We got this note from our friend Mark Deming over at NRS last week, and wanted to share it with you here. We welcome our reader’s input and correspondence — if you or someone at your company would like to speak to us about penning an Op-Ed, please send us an email.
Mark Deming on the state of influencers and ambassadors in the paddlesports industry:
“Yo, I’ve been kayaking for ten years and competing since I was 14! As I take my paddling
career to the next level, I am looking for sponsors. I love your products and will spread your
brand throughout the kayaking world!”
I suspect nearly every marketing manager in the action sports industry has received a call or
email along these lines. In my ten years at NRS, I’ve received hundreds. I don’t blame groms for
trying to earn a living doing what they love. But I do blame marketers like myself for creating an
environment in which hollow relationships with influencers have become business-as-usual.
In a world in which outdoor brands are called to create value for their customers and
communities, and to engage in the pressing issues of our times, can’t we do better?
Ambassador marketing has been a mainstay of action sports for decades. Before the internet,
the marketing formula was simple: recruit elite athletes to appear with your products and then
feature those athletes in your advertising. The logic was that consumers would choose the gear
used by their heroes. But, today, shoppers don’t need a professional athlete to tell them what to
buy; they can learn all they need to know online. And the ubiquity of athlete marketing largely
cancels out any one brand’s advantage.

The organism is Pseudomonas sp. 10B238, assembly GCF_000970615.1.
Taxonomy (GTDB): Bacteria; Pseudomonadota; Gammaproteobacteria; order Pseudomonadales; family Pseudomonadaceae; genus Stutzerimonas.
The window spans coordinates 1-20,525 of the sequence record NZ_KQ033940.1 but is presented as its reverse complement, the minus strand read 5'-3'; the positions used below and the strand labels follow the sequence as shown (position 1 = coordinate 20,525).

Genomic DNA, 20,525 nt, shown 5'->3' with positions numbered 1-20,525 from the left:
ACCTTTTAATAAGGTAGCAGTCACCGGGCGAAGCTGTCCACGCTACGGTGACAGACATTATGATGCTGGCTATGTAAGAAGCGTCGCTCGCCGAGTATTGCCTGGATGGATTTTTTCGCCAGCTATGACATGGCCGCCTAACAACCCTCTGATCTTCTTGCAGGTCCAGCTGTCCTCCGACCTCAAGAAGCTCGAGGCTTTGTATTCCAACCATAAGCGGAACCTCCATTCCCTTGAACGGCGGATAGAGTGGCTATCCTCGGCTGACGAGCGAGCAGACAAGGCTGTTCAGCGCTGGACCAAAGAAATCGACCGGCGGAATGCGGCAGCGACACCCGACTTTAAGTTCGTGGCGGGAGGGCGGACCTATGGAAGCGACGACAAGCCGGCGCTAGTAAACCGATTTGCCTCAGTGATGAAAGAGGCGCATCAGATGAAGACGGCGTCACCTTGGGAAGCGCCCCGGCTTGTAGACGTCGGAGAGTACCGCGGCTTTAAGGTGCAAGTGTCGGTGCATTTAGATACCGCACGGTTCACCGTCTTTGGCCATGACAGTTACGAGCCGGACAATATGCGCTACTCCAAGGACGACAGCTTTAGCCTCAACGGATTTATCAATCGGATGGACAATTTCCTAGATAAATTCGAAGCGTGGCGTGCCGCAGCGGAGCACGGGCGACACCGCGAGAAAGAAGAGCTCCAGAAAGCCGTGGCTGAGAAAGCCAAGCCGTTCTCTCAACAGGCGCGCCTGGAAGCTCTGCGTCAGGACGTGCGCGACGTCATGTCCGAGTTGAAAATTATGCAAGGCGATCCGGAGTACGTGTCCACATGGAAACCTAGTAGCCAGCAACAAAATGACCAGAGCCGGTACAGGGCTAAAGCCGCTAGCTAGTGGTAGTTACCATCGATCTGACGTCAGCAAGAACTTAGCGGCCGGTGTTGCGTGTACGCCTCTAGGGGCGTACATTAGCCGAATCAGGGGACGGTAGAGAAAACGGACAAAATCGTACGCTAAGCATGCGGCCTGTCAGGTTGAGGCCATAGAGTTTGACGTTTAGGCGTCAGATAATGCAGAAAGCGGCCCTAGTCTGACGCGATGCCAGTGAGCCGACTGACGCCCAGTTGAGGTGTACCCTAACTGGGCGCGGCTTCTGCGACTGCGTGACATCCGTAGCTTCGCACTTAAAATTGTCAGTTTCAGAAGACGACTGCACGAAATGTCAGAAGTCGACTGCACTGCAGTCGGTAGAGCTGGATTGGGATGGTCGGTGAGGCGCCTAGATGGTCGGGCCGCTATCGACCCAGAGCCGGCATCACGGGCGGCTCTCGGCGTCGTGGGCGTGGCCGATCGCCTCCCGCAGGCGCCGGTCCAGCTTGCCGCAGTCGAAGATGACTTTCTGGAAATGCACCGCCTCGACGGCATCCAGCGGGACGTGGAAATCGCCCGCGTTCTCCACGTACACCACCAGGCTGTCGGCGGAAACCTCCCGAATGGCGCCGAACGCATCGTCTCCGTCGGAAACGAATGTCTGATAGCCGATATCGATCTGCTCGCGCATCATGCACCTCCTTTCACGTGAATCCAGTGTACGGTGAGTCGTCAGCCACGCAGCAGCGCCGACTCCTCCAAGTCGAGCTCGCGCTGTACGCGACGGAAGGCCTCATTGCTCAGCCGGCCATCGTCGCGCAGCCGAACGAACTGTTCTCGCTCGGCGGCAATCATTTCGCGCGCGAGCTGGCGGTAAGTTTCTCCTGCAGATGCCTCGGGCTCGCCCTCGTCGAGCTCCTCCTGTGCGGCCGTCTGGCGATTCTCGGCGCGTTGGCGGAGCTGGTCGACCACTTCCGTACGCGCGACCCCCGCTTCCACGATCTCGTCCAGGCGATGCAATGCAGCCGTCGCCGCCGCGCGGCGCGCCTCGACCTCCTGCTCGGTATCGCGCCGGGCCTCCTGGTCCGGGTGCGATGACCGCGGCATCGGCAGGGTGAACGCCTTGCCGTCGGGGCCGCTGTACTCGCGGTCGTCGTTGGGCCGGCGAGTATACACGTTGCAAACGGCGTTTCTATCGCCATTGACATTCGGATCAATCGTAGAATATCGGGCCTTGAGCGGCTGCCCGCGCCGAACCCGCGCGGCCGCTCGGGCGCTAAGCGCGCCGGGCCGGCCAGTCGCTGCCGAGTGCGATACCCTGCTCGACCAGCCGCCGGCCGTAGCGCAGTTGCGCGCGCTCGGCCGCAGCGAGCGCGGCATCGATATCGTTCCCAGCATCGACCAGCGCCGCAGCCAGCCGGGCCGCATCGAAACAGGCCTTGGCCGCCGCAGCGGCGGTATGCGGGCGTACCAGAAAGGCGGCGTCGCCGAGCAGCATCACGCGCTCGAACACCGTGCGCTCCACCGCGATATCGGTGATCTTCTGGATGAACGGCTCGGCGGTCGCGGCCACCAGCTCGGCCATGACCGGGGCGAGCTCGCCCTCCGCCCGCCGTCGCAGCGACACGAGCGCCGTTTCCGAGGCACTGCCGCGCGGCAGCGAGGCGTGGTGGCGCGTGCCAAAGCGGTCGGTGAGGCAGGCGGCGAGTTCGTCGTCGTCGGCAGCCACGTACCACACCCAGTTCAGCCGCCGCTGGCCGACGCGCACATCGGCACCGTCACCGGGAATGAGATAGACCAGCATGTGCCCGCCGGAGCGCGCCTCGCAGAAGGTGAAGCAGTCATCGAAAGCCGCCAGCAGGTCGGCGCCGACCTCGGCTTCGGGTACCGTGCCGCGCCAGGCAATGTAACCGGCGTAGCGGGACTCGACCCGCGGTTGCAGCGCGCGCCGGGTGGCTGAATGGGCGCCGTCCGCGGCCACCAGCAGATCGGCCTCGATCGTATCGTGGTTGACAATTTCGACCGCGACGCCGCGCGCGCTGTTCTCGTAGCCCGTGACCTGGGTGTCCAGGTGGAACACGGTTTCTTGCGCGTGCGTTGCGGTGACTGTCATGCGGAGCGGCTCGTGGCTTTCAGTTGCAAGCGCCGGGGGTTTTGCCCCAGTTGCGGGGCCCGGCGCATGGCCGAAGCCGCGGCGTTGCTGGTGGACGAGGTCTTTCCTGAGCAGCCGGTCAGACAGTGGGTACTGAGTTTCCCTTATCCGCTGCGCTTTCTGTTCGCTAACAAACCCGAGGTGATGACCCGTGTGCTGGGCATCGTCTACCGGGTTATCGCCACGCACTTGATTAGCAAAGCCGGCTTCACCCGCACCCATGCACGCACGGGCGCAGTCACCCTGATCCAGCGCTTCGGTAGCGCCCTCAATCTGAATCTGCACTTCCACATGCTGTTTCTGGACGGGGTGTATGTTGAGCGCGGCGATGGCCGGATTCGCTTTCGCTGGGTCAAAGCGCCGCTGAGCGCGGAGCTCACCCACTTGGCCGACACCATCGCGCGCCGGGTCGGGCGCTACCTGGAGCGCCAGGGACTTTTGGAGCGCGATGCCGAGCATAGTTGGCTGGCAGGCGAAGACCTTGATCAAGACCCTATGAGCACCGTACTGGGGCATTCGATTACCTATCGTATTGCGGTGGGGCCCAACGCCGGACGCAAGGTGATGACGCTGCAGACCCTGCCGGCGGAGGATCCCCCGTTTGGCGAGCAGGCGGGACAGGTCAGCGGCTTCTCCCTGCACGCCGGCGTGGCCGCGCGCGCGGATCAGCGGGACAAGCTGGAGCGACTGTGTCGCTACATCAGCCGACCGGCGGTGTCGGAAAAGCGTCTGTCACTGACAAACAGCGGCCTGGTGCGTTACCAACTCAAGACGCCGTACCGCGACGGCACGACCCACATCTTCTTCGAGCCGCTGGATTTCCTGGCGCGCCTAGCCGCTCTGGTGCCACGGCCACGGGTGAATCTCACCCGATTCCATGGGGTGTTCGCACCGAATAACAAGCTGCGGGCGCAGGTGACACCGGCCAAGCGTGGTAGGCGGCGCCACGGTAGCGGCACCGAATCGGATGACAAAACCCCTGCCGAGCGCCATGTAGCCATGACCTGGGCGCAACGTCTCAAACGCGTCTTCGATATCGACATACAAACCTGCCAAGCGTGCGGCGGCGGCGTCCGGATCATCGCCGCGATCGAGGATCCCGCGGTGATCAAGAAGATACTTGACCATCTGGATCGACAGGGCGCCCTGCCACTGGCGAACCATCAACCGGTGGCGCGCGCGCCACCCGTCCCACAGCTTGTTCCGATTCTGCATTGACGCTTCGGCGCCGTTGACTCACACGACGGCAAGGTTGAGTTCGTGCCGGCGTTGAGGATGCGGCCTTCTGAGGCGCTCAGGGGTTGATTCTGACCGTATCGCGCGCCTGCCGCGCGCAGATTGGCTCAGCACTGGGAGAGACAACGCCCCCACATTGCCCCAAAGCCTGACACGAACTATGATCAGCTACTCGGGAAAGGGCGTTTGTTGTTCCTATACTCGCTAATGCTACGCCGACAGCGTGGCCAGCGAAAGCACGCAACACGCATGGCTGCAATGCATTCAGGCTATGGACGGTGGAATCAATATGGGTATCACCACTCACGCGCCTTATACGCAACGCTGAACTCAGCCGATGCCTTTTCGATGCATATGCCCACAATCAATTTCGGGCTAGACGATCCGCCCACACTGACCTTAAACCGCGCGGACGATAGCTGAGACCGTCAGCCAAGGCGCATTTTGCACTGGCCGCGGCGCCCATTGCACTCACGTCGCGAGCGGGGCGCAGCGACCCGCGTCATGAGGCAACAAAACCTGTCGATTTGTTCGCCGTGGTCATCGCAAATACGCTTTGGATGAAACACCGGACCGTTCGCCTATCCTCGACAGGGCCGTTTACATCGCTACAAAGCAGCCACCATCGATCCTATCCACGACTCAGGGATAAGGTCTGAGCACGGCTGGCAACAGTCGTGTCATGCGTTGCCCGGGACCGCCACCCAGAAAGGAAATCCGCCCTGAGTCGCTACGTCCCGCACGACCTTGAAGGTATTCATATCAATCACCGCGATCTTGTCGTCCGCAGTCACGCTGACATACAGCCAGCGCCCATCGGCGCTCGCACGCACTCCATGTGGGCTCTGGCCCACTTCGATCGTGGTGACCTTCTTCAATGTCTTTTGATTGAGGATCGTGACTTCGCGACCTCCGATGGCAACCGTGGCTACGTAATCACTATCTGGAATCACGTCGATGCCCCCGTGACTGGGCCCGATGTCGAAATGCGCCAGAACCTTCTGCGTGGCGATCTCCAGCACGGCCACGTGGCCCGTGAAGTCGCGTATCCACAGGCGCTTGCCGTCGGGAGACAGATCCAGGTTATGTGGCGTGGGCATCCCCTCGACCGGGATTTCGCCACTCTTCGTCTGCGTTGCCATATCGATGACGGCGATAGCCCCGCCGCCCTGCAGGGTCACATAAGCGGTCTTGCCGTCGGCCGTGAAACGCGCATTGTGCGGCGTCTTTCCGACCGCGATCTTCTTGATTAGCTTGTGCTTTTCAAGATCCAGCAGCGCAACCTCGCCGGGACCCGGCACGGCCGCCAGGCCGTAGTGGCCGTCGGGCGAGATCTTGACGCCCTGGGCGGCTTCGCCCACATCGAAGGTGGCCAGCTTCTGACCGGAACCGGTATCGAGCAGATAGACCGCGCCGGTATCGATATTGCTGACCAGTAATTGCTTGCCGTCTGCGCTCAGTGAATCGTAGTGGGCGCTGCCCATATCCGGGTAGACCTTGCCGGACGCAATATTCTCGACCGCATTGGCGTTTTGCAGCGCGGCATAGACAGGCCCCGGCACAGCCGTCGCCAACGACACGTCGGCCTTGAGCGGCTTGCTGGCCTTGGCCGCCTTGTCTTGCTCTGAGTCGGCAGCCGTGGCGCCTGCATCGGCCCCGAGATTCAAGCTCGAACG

NRS, like its competitors, has long played this game. Many of our athletes are personal friends,
and all have made positive contributions to NRS marketing and product development efforts.
But, over time, handing out gear and cash to have pros rep our brand and products became
less effective. We needed to make a change.
We asked, “What if we shifted the focus of our ambassador marketing from athletics to
activism? And what if we redirected more of our resources to support the work of influential
changemakers in the paddlesports and conservation community?”
And so the idea for our Leaders in Environment, Access and Diversity (LEAD) Athlete and
Ambassador Program was born. Aimed at supporting the work of changemakers in the outdoors
to advance causes that align with our values, we’ve changed how we evaluate athletes to
prioritize contributions to conservation, participation, and diversity, equity and inclusion in the
outdoors. We’ve also added a new team of paddle-activists whose nonprofit work we will
support with financial contributions, gear and communications.
With this formula we’ll generate inspiring stories to share with our audience, advance worthy
causes, and create a forum of talented and engaged people to help improve our company and
products. And maybe we’ll help change outdoor industry marketing for the better.
I urge outdoor industry leaders to question the influencer marketing status quo and ask whether
there is a better way to serve your company, customers and community. I believe you will
conclude that the answer is yes.